Confidence in singing is not just one thing. It’s a combination of knowing your voice (and what it can do), believing in and knowing the material, practice, vocal and stage technique, experience, coaching, a need to express yourself, and, of course, just sheer gumption (i.e. bravado!). To build confidence, it’s important for you as a singer (amateur or professional) to work to get to a level where you can depend on your voice, and body, and know the correct notes, lyrics, and timing of the song. 
 Photo: Danz, Casio Booth NAMM
Below are some basics to help up your confidence!

  1. Sing in the right key for your voice – This immediately builds confidence.Key is everything to singers. You can sound amazing in one key and totally “off” in another. Suppose you love a certain song and try to sing it in the original key that is too high. Your voice strains and cracks, and you feel you can’t sing at all. If the original key is too low, it is likely that you will go flat or lose control of the tone and breath. It doesn’t matter if the original is in a certain key. The way to sound great (which builds confidence) is to sing in the key that’s best for you for that one song (not every song). Tip: Try a song in 3 keys – the original, one-half step-down, and one-half step-up (in software programs, it’s one semitone). Find the one that works and repeat until one stands out.*
  2. Learn the song inside & out- This is the first step! If you don’t learn & know the lyrics as well as the melody’s exact notes, it’s hard to be, look or feel confident. “Guessing” in front of people is nerve-wracking.
  3. Practice the right things – I’m sure you’ve heard this a million times, but what you practice makes a difference. Practice makes perfect, but the truth is, that perfect practice makes perfect. Just running through a song a couple of times (or even lots of times) is not enough for you or anyone to really know, much less internalize the song. To know a song, you have to practice the exact notes/pitches, the vowels, the timing, the lyrics, and the phrasing, and then interpret it. Have you ever heard someone sing and something sounds off? It could be any of these or a combination. On the singer’s side, this is the thought process (been there!). Something’s wrong. Yikes, what happened? Maybe I’m off (pitch, timing) or sound bad or look foolish, etc. What do I do now? At this point, not only has the singer left the song (i.e. the story they are telling in it), they are panicking. This is why practicing the right things matters. Very few people have the experience and chops to just “wing it”.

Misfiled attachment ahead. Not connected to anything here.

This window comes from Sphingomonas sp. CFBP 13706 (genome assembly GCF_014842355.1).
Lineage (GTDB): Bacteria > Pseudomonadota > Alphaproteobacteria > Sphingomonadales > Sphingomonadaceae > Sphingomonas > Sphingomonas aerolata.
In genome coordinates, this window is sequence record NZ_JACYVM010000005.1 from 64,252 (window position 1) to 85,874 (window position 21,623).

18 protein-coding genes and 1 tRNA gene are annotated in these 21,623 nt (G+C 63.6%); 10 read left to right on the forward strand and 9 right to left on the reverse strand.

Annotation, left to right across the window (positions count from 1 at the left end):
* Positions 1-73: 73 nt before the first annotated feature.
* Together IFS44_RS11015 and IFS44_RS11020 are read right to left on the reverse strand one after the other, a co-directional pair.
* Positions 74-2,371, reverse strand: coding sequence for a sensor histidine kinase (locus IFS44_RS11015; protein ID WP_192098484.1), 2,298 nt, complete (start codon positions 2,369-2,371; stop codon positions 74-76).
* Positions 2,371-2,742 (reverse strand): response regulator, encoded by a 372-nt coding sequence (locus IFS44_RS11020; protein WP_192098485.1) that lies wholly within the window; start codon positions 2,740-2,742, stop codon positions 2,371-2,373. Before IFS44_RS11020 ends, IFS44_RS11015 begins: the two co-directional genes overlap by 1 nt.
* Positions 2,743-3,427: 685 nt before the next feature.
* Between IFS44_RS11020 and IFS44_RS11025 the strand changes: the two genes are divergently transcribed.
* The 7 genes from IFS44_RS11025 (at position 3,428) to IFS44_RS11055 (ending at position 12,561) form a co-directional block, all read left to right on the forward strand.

4. Learn to use your body as an instrument –  Every great singer uses their body to mold their vocal sound and command the stage. Singers often ask me what to do with their hands. Unless you’re a dancer with specific moves, your hands should be used to direct the sound and lift your body to emphasize notes. Check out these live shows and watch how these artists stand and use their bodies and hands, Adele (0:02 – 0:14), Ariana (0:47-1:01), Sam Smith (0:55- 1:29), and Mick Jagger (0:02-0:46). Notice how they are up to performance speed before they hit the stage, their open body stance, their chest held up, and how they have fun with it!!
  5. Confidence comes from knowing what you’re doing and then, doing it. Everyoneis nervous before they sing, whether it’s at karaoke or on a big stage. This is normal. What really helps is knowing your voice, and the song, and trusting yourself enough to just go for it. If something goes wrong onstage, keep going!! Act as if everything is great. It works!!

* Tip:  The best key for you as a vocalist depends upon 5 basic things:

  1. your vocal range (and where you’re classified)
  2. the note range of the song
  3. where you are in your range as you hit the chorus (for power)
  4. the song and its interpretation
  5. the sweet spot in your voice

To learn more about pop technique, please check out my new VIDEO, #1 Pop Singing Tip To Nail It Every Time. To schedule lessons, please contact  or call 310-283-9688.

* Image: Canva

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